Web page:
About Blue Delta SkyMiles Credit Card

By J.R. Duren
HighYa Staff Published on: Sep 13, 2017

The Blue Delta SkyMiles card from American Express is the credit card issuer’s newest airline rewards card. It’s designed to be an introductory experience into airline rewards for those who aren’t too familiar with how airline rewards work.

Here’s the good news: American Express has received consistently high ratings for their customer service and their travel credit cards are always among the highest rated by credit card rewards experts.

So, the fact that you’re interested in the Blue Delta SkyMiles is a pretty good choice.

But here’s what you need to know. Credit cards are like tailored clothes; they’re shaped and structured for a particular type of consumer’s spending habits and budget.

A credit card that works great for one person may be an awful fit for another person and vice versa. That’s why research is important.

Throughout the course of this Blue Delta SkyMiles review, we’re going to give you the consumer’s perspective on how this card can benefit you. To do that, we’ll cover the following topics:

  • Rewards
  • Benefits
  • Rates and fees
  • Expert opinions

Once we figure all of that out, we’ll end our review with a few sections on the card’s pros, cons and who we think would benefit most from using this card.

The Blue Delta SkyMiles Card’s Rewards

A credit card’s rewards are those perks that you get for using the card to make purchases. Usually, those rewards coincide with the type of card you’re getting.

In this case, the Blue Delta SkyMiles is an airline rewards card, and, accordingly, the rewards you get when you use your card to make purchases come in the form of Delta SkyMiles.

“SkyMiles” refers to Delta’s frequent flyer program. Before airline rewards cards were a big deal, most travelers earned frequent flyer miles whenever they flew on Delta.

The airline awards miles for a flight based on how far you flew. The benefit of this is that you could earn thousands of frequent flyer miles on a ticket you purchased for $300 or $400.

The drawback was that it took a long time to build up enough miles to get a free flight because most people don’t fly enough to rack up miles.

And that’s where airline rewards cards like the Blue Delta SkyMiles come in. You never even have to book a flight to earn miles.

SkyMiles Bonuses on Purchases: 2x and 1x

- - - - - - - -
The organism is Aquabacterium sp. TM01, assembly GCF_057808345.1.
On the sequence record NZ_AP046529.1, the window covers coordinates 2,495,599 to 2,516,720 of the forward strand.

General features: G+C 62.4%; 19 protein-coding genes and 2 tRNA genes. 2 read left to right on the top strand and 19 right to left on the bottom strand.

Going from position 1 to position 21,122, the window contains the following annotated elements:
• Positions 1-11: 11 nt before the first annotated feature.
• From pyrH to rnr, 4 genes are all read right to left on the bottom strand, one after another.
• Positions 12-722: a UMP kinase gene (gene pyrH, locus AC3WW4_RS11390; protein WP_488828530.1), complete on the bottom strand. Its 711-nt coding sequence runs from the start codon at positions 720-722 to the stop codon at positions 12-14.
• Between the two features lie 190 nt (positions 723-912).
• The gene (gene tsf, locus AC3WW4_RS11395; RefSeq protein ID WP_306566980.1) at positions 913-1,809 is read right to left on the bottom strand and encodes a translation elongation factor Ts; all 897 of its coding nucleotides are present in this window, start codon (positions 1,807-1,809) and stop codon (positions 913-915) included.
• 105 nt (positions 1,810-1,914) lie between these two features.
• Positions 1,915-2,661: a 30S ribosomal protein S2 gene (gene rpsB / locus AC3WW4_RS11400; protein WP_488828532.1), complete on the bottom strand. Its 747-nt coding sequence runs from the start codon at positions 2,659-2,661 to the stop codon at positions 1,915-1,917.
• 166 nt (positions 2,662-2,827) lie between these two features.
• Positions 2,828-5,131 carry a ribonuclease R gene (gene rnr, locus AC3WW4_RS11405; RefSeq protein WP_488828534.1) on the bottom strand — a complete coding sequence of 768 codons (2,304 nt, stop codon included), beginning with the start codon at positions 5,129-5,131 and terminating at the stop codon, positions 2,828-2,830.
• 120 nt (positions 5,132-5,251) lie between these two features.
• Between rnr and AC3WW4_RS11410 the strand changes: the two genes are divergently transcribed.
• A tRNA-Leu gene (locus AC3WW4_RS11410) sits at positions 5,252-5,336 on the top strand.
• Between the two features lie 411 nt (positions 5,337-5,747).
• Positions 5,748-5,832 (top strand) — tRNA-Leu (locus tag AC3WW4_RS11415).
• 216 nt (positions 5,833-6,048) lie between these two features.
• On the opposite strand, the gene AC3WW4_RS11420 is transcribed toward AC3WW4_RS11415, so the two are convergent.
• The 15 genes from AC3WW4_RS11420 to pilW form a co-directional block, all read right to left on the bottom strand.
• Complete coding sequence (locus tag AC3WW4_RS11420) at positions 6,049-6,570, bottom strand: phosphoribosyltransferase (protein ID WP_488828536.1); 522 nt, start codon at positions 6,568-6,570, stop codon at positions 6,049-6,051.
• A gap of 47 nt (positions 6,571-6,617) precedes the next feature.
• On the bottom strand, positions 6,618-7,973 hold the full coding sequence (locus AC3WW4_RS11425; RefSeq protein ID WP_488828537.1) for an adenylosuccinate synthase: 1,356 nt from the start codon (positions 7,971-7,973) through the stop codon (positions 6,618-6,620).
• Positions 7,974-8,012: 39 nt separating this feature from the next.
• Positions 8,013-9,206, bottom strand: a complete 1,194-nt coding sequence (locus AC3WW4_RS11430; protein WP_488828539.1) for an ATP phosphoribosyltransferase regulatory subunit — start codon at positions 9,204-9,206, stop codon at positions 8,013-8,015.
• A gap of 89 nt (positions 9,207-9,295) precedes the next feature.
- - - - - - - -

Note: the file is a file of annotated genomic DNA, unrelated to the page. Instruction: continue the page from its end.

American Express will give you 2 SkyMiles for every $1 you spend at restaurants and on purchases you make directly from Delta (tickets, upgrades, Sky Club passes, etc.).

All other purchases you make, aside from some money-based transactions (traveler’s checks, credit card fees, gambling deposits, etc.), will earn 1 SkyMile for every $1 you spend.

So, here’s the deal with these rewards rates … they’re actually really solid compared to other airline rewards credit cards.

You see, most airline cards work off of a two-tier structure. You get 2x miles on any purchases you make from the airline and 1x miles on everything else.

The Blue Delta SkyMiles is different because you get 2x SkyMiles on restaurant purchases. No other major airline rewards card does this. The Chase Sapphire Preferred offers double points on restaurants and travel, but those points you earn have to be transferred to an airline rewards program.

For some consumers, that’s just too much work, which is why the Blue Delta SkyMiles is a decent way for newcomers to earn miles on Delta flights.

If you’re wondering how many points you can earn per year based on your restaurant purchases, you’re thinking the right way. According to the Bureau of Labor Statistics, the average American household spent $3,154 on eating out in 2016.

Based on the 2x bonus for those purchases, that’s 6,308 SkyMiles. That point total won’t get you a free one-way flight (more on that later), but it does give you a distinct advantage over the 3,154 miles/points you’d earn on the same purchases with the Southwest Rapid Rewards Premier, the United MileagePlus Explorer or the United TravelBank.

And here’s the other thing to remember. Among the major traditional carriers (i.e. not low-cost like Southwest and JetBlue), Delta ranked second in the J.D. Power 2017 North America Airline Satisfaction Study.

10,000 Bonus SkyMiles